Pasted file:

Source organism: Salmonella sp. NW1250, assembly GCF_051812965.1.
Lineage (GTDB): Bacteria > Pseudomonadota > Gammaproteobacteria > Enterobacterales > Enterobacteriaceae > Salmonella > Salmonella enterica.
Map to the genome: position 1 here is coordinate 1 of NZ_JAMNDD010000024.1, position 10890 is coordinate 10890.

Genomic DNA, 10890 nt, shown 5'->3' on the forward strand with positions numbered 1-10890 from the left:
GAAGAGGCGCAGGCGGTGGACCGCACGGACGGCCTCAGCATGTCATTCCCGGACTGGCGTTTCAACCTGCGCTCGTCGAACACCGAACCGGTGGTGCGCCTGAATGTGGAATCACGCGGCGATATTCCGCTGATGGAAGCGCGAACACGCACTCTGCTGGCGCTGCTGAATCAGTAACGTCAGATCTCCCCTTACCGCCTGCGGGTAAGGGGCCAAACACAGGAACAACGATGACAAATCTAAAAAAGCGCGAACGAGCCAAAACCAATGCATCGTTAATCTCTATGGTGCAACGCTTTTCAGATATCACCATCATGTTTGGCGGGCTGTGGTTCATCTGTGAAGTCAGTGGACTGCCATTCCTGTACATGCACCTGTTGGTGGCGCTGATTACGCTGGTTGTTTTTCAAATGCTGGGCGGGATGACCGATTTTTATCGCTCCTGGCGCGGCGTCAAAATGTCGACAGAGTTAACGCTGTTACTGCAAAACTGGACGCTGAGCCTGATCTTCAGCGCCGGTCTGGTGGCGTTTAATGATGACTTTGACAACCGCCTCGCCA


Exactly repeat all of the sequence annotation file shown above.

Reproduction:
Source organism: Salmonella sp. NW1250, assembly GCF_051812965.1.
Lineage (GTDB): Bacteria > Pseudomonadota > Gammaproteobacteria > Enterobacterales > Enterobacteriaceae > Salmonella > Salmonella enterica.
Map to the genome: position 1 here is coordinate 1 of NZ_JAMNDD010000024.1, position 10890 is coordinate 10890.

Genomic DNA, 10890 nt, shown 5'->3' on the forward strand with positions numbered 1-10890 from the left:
GAAGAGGCGCAGGCGGTGGACCGCACGGACGGCCTCAGCATGTCATTCCCGGACTGGCGTTTCAACCTGCGCTCGTCGAACACCGAACCGGTGGTGCGCCTGAATGTGGAATCACGCGGCGATATTCCGCTGATGGAAGCGCGAACACGCACTCTGCTGGCGCTGCTGAATCAGTAACGTCAGATCTCCCCTTACCGCCTGCGGGTAAGGGGCCAAACACAGGAACAACGATGACAAATCTAAAAAAGCGCGAACGAGCCAAAACCAATGCATCGTTAATCTCTATGGTGCAACGCTTTTCAGATATCACCATCATGTTTGGCGGGCTGTGGTTCATCTGTGAAGTCAGTGGACTGCCATTCCTGTACATGCACCTGTTGGTGGCGCTGATTACGCTGGTTGTTTTTCAAATGCTGGGCGGGATGACCGATTTTTATCGCTCCTGGCGCGGCGTCAAAATGTCGACAGAGTTAACGCTGTTACTGCAAAACTGGACGCTGAGCCTGATCTTCAGCGCCGGTCTGGTGGCGTTTAATGATGACTTTGACAACCGCCTCGCCA